At some point last year I began doing some preliminary analysis of election results, specifically looking at third parties and how they perform through the scope of small town election results. In other words, if you start the “Bob’s Political Party” and you put yourself on the statewide or national ballet, how many votes might you receive in a small town? Hey, it interests me, okay?!
In any event, last year I put myself on the mailing list for the Constitution Party. This party, as I understand it, supports a strict interpretation of the United States Constitution. Frankly, as an Adjunct Professor of Political Science I can certainly appreciate the fact that not many people in our society understand the basics of the Constitution nor the powers or limitations of our federal style of government.
Back up for a moment – I’ve also spent some time considering the words that politicians use in their campaigns and what the reality of their campaign promises mean through the vernacular of their campaign rhetoric. For example, then-Senator Barack Obama campaigned to be the President of the United States by making a lot of promises – some of which he simply could not fulfill. Obama promised that taxes would not go up “one dime” for anyone making less than $250,000 per year. Well, that’s not something that Obama can promise because in our system of government the President does not unilaterally make tax policy. More properly stated, Obama should have said, “I pledge to work with Congress and push a policy of not raising taxes on anyone making under $250,000.” However, who wants to hear a promise of “trying” to push a certain policy once elected? Exactly…
But words are interesting in politics and as someone who has been tangentially monitoring the Constitution Party over the last year, I find the survey on their site to be worthy of an entry on this blog. By the way, you can read (and take) the survey by clicking here. What do I find so interesting about it? Well, click on that link and take the survey.
Notice anything? How about the style in which the questions are written? Look at this question:
The undercutting of our free market system, begun by Republicans and accelerated by President Obama, has resulted in near government ownership of too many banks and industries. Do you agree that the Constitution Party (CP) should remain steadfast in opposing both parties’ push for more federal control over our financial sectors and businesses?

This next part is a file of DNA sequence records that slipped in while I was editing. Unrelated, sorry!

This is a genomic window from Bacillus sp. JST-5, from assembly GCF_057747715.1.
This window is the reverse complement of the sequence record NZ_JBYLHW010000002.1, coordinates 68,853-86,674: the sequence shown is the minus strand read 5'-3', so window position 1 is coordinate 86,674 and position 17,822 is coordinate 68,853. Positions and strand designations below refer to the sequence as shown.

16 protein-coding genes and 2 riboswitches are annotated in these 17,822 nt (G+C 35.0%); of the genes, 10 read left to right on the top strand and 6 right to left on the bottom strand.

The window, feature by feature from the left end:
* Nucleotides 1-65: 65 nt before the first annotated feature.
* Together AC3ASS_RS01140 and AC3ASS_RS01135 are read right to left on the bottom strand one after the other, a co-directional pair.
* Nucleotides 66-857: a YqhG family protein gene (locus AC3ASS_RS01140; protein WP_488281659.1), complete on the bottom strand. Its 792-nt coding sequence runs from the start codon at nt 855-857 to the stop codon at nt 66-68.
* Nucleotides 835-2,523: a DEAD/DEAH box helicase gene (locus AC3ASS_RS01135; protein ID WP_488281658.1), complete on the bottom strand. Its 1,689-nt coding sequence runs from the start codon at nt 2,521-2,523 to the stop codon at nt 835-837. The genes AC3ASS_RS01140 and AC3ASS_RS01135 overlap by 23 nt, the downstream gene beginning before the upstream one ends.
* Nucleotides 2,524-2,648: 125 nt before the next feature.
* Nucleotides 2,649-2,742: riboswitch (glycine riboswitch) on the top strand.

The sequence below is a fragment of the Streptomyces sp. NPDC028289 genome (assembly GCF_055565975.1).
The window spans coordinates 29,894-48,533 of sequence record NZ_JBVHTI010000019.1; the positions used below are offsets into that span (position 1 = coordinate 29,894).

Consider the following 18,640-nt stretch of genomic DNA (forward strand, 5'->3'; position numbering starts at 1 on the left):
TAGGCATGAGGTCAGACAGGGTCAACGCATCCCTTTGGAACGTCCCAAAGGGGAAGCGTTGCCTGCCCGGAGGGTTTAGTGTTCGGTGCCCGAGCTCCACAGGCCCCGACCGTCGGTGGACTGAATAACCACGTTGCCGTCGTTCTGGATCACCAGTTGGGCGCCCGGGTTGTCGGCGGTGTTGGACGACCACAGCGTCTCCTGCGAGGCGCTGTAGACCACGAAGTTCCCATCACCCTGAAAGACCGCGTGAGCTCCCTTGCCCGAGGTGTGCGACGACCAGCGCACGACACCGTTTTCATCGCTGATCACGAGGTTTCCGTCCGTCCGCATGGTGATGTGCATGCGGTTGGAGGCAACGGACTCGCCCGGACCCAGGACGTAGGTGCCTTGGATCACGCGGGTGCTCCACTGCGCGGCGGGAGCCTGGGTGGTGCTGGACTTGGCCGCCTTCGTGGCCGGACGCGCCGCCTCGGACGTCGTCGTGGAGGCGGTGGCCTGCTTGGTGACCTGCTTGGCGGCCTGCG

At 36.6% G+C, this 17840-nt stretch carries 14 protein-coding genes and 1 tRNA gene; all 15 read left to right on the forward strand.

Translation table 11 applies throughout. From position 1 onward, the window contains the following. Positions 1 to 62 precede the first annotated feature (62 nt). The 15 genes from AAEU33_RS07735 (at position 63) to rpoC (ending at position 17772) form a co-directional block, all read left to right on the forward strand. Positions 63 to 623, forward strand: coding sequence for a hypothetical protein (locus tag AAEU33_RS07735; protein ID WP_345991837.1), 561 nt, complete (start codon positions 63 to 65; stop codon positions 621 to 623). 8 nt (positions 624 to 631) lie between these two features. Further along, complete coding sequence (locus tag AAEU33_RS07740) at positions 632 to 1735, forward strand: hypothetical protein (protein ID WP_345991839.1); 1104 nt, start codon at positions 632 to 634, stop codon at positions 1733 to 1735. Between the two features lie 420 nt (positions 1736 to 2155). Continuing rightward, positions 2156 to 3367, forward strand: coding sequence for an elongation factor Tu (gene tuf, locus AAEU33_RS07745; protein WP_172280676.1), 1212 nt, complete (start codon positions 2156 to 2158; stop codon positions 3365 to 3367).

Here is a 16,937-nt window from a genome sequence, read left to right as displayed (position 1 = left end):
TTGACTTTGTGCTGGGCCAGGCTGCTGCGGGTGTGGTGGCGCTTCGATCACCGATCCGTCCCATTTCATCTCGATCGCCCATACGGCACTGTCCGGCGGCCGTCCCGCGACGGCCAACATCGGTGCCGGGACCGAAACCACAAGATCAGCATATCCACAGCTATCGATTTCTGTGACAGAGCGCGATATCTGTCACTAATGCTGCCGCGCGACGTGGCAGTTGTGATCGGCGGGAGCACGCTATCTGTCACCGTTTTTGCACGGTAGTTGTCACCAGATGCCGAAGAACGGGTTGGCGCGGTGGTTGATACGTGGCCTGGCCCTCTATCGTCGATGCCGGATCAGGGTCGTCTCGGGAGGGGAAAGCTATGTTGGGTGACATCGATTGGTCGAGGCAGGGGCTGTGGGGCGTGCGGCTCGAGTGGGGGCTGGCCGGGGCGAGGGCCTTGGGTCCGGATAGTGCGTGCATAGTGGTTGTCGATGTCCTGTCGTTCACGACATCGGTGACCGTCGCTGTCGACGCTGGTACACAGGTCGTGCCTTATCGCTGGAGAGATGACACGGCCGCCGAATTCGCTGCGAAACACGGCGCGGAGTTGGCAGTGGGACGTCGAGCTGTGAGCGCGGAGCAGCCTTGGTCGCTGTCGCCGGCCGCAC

For those of you who study this type of stuff (i.e. communication), I’m sure you’re loving this question right now! How about that first sentence? Why not say, “This is what the Constitution Party believes about this particular issue and we’re going to ask you to agree with us in the next sentence, okay?” Honestly, this is a little bit disappointing from a third party that I think has some potential at the local and regional level of politics.
From what I’ve gathered, the Constitution Party is trying to present a real alternative to those in the Republican and Democratic parties who expect this country to be operated as the Constitution dictates that it must. That’s an honorable goal – especially in today’s hyper-partisan political climate where both the Republicans and the Democrats use interpretations of interpretations of interpretations of clauses in the Constitution as the base of their domestic and foreign policies. But where the Constitution Party does itself no good is to put up a “survey” that is packed with leading questions. Not a good strategy.
A better strategy for the Constitution Party would be to go to the 23rd District of New York and set-up camp. This is a district that provided 45.2% of the vote to a Conservative Party candidate. Imagine if the Constitution Party could legitimize itself to the voters in the 23rd District and make a real showing in future elections? Better yet, a good strategy for this party might be to recruit well-known candidates to run for office at the local level and build on local success. It’s almost like building a new business – you don’t just open up 50 Wal-Mart-sized stores in 50 states and expect them to be successful tomorrow. You need to build a brand.
But building that brand should not include time wasted on self-aggrandizing surveys.